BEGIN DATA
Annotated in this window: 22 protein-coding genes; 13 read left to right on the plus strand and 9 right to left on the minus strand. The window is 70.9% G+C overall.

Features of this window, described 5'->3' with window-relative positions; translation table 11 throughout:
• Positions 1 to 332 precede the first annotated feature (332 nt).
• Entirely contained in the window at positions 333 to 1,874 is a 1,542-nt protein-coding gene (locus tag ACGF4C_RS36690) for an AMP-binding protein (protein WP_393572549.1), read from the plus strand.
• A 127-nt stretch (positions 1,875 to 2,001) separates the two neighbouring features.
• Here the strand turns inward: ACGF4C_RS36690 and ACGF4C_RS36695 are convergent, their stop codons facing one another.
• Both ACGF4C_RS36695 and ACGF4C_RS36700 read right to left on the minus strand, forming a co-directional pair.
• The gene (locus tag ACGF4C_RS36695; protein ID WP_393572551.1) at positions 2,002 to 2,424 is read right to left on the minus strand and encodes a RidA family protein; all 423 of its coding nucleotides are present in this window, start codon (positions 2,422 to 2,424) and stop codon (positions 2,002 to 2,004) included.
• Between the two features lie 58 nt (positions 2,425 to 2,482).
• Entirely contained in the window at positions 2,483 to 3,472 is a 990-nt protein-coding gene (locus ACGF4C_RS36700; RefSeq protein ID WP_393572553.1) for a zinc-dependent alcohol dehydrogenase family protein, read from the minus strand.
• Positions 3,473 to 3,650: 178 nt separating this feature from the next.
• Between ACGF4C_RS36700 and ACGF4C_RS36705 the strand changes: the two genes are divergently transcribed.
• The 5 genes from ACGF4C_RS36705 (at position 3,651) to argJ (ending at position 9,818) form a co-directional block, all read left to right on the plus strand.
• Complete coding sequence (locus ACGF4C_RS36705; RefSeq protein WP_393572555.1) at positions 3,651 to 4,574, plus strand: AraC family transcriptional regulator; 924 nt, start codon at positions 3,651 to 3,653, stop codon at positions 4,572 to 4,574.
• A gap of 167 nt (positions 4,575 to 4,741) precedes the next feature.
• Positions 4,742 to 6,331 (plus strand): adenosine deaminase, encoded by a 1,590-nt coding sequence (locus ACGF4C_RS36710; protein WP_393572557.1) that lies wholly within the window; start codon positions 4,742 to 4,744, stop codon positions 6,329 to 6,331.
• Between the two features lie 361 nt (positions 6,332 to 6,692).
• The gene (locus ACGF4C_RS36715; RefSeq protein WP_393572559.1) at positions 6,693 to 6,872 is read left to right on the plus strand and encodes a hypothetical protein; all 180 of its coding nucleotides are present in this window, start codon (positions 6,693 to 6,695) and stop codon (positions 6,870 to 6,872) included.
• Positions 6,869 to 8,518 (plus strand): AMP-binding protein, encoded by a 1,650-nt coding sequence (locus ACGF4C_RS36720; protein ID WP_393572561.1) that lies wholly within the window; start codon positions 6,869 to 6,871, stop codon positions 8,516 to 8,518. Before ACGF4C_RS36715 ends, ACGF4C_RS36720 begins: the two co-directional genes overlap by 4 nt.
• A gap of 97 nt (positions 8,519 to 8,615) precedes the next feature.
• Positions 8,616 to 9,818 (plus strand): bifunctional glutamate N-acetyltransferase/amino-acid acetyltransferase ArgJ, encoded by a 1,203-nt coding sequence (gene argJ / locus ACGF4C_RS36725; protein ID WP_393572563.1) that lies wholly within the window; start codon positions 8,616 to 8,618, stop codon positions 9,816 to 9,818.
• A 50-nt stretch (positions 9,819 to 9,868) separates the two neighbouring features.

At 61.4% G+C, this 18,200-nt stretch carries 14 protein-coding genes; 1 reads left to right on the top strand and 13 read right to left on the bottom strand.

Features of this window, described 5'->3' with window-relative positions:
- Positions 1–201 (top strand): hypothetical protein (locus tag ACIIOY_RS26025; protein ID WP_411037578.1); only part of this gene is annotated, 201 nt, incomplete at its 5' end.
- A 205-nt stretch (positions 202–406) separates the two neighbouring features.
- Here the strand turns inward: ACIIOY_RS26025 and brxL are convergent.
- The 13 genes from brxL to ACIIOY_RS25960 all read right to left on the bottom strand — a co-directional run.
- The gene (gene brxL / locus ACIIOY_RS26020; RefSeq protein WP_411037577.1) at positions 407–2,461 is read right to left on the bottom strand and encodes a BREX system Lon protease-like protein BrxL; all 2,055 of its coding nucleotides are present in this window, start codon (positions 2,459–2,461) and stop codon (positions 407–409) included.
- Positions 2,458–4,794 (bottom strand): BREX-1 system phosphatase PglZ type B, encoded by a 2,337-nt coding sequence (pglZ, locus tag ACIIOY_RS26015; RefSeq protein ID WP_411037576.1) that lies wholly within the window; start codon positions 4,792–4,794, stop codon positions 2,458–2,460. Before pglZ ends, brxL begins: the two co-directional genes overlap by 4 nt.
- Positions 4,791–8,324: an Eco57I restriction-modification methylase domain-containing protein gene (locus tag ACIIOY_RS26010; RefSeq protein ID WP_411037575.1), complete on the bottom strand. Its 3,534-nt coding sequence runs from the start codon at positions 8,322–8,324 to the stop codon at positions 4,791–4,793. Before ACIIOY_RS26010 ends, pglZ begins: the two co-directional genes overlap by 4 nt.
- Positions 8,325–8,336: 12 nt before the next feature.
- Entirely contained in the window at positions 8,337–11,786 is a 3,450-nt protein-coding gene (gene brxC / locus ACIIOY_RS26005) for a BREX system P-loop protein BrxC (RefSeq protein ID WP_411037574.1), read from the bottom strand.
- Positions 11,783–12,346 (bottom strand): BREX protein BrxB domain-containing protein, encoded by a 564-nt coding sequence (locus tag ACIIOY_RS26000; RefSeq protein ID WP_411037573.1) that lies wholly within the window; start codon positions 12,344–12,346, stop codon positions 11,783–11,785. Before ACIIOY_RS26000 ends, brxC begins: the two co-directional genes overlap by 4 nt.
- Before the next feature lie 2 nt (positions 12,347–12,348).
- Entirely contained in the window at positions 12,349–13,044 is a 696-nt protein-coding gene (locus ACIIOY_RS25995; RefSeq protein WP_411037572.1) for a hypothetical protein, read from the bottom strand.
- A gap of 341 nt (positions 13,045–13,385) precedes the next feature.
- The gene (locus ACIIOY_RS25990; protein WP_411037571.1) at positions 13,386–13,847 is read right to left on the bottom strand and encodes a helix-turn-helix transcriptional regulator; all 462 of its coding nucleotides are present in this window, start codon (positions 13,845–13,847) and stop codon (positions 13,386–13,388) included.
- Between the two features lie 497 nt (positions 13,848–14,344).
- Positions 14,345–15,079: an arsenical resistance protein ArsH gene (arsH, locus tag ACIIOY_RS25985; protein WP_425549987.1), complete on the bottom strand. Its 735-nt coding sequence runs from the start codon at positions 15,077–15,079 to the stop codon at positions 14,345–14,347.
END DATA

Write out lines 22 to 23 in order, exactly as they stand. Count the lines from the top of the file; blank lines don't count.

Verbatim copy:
• A 50-nt stretch (positions 9,819 to 9,868) separates the two neighbouring features.

At 61.4% G+C, this 18,200-nt stretch carries 14 protein-coding genes; 1 reads left to right on the top strand and 13 read right to left on the bottom strand.